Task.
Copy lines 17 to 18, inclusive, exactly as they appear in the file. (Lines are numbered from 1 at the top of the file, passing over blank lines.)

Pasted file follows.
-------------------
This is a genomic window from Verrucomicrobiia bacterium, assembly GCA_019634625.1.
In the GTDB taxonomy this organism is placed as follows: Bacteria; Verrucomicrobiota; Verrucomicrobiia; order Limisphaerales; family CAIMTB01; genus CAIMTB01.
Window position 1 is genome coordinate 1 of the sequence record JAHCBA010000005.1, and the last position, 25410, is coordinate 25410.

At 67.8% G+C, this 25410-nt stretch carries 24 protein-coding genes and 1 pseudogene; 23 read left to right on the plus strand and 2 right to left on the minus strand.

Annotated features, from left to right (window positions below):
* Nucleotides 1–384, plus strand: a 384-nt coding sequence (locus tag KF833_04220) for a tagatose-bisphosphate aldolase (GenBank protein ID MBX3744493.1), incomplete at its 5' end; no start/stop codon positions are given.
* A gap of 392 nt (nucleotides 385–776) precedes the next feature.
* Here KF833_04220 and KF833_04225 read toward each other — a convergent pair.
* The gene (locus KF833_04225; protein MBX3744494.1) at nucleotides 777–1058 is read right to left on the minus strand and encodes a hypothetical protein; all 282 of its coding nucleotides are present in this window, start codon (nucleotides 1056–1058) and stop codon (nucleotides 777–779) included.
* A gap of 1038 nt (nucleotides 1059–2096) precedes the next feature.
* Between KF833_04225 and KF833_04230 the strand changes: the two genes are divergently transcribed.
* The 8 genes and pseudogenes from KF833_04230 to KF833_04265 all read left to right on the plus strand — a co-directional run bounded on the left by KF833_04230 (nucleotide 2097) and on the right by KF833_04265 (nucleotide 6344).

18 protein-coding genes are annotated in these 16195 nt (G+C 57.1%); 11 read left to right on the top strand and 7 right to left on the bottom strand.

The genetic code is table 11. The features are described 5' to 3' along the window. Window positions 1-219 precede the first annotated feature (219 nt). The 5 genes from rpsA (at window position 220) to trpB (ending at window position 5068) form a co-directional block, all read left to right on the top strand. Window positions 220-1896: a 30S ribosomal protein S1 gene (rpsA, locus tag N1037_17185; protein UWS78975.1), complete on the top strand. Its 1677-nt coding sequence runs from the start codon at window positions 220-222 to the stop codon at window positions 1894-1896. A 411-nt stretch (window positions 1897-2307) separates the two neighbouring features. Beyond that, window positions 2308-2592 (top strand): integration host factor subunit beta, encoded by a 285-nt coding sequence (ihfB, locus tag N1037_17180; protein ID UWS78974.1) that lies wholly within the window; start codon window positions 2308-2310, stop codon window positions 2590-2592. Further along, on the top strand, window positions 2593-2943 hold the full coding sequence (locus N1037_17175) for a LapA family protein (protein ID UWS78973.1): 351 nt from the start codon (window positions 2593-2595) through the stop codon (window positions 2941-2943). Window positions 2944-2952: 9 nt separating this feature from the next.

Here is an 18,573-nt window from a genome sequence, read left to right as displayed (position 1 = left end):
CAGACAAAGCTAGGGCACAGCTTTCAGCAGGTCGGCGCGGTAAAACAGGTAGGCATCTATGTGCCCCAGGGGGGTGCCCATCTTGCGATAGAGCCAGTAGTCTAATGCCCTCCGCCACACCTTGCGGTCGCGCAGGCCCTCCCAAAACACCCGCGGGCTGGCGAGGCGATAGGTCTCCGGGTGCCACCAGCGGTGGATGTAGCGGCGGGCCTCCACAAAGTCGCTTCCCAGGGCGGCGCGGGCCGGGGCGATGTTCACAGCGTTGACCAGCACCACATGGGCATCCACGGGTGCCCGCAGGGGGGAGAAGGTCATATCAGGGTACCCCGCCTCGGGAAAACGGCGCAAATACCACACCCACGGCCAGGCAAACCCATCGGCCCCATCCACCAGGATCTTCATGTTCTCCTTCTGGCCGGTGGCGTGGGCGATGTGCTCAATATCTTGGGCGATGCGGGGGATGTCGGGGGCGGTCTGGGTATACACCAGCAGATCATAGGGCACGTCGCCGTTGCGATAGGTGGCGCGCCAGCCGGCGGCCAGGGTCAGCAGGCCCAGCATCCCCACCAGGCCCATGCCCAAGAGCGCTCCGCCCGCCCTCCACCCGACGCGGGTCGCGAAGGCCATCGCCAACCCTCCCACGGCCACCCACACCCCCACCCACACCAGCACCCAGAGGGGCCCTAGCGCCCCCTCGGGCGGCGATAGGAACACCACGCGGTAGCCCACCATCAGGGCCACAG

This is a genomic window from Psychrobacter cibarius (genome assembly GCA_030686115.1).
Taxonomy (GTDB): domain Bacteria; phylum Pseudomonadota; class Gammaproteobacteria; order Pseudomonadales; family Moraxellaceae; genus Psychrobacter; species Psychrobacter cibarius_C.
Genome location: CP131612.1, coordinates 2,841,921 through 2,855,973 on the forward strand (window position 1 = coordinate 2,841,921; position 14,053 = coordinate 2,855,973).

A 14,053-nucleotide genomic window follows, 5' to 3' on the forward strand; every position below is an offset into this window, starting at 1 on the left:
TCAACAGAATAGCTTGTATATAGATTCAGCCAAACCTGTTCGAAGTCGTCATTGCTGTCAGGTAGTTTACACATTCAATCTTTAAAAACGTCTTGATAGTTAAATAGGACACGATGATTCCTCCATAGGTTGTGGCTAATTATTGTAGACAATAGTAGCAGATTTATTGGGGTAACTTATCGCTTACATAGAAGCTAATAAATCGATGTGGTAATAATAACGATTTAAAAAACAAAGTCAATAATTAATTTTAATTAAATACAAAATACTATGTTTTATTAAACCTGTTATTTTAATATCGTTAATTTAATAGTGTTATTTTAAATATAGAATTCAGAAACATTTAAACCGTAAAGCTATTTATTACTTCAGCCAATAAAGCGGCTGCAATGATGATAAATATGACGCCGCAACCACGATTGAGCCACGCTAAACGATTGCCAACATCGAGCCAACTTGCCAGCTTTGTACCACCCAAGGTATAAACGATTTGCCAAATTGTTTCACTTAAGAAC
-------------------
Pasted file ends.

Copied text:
This is a genomic window from Psychrobacter cibarius (genome assembly GCA_030686115.1).
Taxonomy (GTDB): domain Bacteria; phylum Pseudomonadota; class Gammaproteobacteria; order Pseudomonadales; family Moraxellaceae; genus Psychrobacter; species Psychrobacter cibarius_C.